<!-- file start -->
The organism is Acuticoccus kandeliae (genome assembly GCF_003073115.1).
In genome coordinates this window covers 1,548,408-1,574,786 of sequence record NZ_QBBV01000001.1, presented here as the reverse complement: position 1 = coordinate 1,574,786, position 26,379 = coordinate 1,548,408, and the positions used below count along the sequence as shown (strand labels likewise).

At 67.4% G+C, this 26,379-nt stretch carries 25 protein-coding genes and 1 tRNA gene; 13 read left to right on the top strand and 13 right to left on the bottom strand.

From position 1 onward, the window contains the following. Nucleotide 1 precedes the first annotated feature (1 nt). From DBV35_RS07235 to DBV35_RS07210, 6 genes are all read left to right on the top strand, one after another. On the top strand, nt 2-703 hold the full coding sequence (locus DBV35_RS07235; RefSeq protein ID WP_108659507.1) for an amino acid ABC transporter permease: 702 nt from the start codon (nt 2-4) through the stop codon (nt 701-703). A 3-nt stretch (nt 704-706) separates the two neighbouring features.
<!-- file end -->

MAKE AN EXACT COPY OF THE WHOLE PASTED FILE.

The organism is Acuticoccus kandeliae (genome assembly GCF_003073115.1).
In genome coordinates this window covers 1,548,408-1,574,786 of sequence record NZ_QBBV01000001.1, presented here as the reverse complement: position 1 = coordinate 1,574,786, position 26,379 = coordinate 1,548,408, and the positions used below count along the sequence as shown (strand labels likewise).

At 67.4% G+C, this 26,379-nt stretch carries 25 protein-coding genes and 1 tRNA gene; 13 read left to right on the top strand and 13 right to left on the bottom strand.

From position 1 onward, the window contains the following. Nucleotide 1 precedes the first annotated feature (1 nt). From DBV35_RS07235 to DBV35_RS07210, 6 genes are all read left to right on the top strand, one after another. On the top strand, nt 2-703 hold the full coding sequence (locus DBV35_RS07235; RefSeq protein ID WP_108659507.1) for an amino acid ABC transporter permease: 702 nt from the start codon (nt 2-4) through the stop codon (nt 701-703). A 3-nt stretch (nt 704-706) separates the two neighbouring features.